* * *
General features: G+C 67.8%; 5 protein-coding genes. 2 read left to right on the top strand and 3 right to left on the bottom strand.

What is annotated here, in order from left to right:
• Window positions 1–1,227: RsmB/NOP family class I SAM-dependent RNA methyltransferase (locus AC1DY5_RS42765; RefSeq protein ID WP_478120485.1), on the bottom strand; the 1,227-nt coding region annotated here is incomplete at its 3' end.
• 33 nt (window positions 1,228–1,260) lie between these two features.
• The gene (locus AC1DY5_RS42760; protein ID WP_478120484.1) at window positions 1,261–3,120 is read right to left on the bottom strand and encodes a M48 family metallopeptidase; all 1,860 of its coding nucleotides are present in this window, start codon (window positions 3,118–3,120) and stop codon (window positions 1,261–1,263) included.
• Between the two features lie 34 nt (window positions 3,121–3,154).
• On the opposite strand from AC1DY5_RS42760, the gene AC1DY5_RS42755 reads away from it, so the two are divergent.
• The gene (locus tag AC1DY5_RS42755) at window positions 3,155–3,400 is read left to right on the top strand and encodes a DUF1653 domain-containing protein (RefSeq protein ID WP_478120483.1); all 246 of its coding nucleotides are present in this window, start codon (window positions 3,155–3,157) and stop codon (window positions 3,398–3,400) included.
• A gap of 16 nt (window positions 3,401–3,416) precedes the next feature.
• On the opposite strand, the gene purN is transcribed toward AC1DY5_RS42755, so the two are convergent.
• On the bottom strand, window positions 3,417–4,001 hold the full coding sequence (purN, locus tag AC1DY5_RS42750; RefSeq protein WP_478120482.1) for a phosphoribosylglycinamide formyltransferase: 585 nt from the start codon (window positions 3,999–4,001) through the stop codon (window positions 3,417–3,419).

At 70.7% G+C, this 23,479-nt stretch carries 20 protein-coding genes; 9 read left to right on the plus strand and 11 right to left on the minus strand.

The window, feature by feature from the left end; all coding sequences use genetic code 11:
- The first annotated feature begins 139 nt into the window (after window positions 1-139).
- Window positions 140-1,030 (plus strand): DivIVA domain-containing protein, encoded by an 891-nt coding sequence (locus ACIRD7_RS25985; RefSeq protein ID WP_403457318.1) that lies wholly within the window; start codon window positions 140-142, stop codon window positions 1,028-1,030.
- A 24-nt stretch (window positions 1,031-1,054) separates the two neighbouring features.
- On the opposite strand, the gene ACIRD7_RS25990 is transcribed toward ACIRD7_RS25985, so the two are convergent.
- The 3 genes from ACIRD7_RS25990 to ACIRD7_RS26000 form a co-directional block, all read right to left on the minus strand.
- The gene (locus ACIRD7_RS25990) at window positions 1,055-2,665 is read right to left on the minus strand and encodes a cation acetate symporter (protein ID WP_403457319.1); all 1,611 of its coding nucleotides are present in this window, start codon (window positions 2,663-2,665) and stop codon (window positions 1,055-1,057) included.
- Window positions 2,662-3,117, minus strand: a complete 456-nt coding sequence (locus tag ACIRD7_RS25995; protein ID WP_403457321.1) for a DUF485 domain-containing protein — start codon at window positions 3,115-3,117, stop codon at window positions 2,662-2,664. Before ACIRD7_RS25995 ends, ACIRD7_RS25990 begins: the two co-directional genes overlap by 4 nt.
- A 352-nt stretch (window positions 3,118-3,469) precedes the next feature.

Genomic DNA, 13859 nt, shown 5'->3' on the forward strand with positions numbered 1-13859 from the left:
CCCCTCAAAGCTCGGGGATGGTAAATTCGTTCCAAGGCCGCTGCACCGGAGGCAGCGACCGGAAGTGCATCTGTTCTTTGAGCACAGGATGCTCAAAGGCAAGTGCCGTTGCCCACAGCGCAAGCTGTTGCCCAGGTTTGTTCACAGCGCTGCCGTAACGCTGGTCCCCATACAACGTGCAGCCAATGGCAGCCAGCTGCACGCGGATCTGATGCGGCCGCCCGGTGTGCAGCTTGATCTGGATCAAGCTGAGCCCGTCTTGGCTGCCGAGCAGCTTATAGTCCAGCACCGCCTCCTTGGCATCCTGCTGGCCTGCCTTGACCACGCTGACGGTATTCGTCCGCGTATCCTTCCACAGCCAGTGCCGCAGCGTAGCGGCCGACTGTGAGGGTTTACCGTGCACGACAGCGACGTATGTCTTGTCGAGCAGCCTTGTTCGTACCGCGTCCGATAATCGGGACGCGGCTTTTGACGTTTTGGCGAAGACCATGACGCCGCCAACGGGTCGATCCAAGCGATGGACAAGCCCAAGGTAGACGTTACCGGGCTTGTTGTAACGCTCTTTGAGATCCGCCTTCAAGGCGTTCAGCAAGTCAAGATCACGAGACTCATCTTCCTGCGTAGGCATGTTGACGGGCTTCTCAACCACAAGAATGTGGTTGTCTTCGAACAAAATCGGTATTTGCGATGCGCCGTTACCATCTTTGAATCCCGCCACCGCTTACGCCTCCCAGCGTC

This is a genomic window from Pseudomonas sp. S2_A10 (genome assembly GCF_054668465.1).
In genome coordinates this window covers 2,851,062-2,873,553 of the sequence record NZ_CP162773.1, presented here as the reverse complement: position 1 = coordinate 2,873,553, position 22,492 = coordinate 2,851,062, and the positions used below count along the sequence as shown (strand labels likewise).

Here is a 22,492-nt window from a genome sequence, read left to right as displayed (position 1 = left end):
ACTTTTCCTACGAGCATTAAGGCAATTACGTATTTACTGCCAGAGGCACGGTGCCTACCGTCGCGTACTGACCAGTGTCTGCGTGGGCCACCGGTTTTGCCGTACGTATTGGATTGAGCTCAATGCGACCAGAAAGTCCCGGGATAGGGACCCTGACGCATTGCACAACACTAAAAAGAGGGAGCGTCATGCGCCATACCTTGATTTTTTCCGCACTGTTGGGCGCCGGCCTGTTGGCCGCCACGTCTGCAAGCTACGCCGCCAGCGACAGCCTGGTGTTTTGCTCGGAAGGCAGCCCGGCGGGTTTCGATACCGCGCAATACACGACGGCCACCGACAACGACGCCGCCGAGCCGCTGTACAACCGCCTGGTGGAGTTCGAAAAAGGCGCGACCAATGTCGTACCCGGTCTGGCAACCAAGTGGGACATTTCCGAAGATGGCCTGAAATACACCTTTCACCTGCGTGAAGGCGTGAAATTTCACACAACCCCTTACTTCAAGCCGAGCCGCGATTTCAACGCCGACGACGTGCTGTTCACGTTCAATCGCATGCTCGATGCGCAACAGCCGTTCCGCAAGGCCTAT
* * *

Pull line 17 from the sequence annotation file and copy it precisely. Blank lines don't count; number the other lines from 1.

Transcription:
- On the opposite strand, the gene ACIRD7_RS25990 is transcribed toward ACIRD7_RS25985, so the two are convergent.